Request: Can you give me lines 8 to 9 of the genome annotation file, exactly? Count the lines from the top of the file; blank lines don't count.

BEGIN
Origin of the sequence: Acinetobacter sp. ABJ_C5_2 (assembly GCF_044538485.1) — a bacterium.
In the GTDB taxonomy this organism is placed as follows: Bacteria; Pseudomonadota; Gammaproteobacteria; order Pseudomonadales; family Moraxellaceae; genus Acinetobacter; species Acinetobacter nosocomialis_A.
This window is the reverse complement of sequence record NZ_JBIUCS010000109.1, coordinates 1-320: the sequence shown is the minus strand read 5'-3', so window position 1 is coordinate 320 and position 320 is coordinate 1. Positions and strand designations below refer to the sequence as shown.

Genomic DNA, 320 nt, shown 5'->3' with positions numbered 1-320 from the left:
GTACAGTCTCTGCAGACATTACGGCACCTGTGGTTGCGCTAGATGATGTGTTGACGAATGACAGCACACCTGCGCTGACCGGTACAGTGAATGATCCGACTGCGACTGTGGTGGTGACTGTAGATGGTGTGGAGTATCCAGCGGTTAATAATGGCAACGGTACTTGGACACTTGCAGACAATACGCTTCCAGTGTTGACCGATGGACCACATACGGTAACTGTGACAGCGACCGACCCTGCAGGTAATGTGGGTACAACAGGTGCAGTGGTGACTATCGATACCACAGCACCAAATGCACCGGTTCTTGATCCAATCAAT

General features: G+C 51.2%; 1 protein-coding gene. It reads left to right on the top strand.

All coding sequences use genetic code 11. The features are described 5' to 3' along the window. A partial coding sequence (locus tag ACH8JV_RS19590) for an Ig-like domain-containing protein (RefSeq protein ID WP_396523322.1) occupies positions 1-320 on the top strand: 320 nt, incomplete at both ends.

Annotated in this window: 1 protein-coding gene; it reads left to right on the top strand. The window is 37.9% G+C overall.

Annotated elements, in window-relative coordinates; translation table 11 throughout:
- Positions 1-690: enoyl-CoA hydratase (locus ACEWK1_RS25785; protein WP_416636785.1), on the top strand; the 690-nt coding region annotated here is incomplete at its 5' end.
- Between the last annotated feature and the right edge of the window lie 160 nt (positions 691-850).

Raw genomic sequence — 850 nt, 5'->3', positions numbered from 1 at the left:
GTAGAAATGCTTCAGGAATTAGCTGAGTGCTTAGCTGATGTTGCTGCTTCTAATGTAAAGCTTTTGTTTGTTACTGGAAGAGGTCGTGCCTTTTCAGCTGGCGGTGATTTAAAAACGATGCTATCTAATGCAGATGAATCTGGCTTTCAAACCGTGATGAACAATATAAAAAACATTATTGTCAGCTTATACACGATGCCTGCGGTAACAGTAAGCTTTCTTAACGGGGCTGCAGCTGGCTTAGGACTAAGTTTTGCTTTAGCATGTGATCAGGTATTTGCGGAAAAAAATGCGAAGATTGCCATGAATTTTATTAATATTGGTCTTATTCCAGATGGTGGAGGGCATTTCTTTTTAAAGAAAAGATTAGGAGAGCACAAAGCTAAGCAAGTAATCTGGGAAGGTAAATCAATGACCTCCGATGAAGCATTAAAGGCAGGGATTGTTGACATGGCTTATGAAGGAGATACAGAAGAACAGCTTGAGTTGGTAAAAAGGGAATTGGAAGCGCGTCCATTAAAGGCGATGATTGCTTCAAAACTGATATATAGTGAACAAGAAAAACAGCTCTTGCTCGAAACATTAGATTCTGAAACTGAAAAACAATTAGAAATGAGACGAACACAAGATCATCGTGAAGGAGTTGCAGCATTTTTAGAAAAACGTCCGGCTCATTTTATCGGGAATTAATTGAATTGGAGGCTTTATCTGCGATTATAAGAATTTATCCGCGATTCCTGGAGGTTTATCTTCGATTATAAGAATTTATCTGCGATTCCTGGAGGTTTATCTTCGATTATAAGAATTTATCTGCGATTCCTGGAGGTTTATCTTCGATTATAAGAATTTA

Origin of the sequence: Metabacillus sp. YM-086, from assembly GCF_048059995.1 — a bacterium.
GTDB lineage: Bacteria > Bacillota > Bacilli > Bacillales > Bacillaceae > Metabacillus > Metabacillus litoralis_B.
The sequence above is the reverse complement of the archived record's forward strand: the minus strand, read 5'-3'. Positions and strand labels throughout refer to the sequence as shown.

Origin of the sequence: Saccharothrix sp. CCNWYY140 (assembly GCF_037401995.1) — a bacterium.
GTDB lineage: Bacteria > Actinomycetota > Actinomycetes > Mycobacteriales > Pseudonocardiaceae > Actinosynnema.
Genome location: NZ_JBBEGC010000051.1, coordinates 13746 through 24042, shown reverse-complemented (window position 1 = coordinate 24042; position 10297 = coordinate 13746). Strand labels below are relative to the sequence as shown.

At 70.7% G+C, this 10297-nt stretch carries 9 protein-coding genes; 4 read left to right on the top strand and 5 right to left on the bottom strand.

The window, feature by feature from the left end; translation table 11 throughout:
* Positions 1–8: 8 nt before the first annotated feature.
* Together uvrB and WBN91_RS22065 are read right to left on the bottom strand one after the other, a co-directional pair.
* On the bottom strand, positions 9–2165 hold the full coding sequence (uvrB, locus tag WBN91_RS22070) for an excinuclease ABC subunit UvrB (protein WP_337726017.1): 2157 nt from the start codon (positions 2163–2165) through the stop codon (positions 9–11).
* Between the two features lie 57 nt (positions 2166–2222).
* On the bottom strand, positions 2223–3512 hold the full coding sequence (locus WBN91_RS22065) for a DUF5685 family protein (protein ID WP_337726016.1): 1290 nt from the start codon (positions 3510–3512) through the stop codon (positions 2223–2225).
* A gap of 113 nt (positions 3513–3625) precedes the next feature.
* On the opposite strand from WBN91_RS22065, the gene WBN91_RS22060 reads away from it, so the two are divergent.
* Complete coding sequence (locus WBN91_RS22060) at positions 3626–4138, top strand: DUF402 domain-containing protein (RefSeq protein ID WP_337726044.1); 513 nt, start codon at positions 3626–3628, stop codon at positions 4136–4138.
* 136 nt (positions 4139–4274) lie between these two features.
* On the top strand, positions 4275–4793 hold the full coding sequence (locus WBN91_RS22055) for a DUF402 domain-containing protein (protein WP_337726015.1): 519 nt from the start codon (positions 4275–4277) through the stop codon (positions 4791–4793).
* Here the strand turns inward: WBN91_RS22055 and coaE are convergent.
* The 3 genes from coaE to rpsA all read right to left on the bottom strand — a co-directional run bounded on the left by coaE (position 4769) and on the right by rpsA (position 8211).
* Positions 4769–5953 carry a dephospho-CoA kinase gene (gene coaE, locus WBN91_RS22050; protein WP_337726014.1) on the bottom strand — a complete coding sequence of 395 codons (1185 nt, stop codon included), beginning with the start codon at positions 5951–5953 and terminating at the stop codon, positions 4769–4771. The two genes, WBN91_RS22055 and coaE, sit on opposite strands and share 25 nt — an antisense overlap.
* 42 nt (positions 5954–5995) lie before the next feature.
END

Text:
Annotated in this window: 1 protein-coding gene; it reads left to right on the top strand. The window is 37.9% G+C overall.

Annotated elements, in window-relative coordinates; translation table 11 throughout: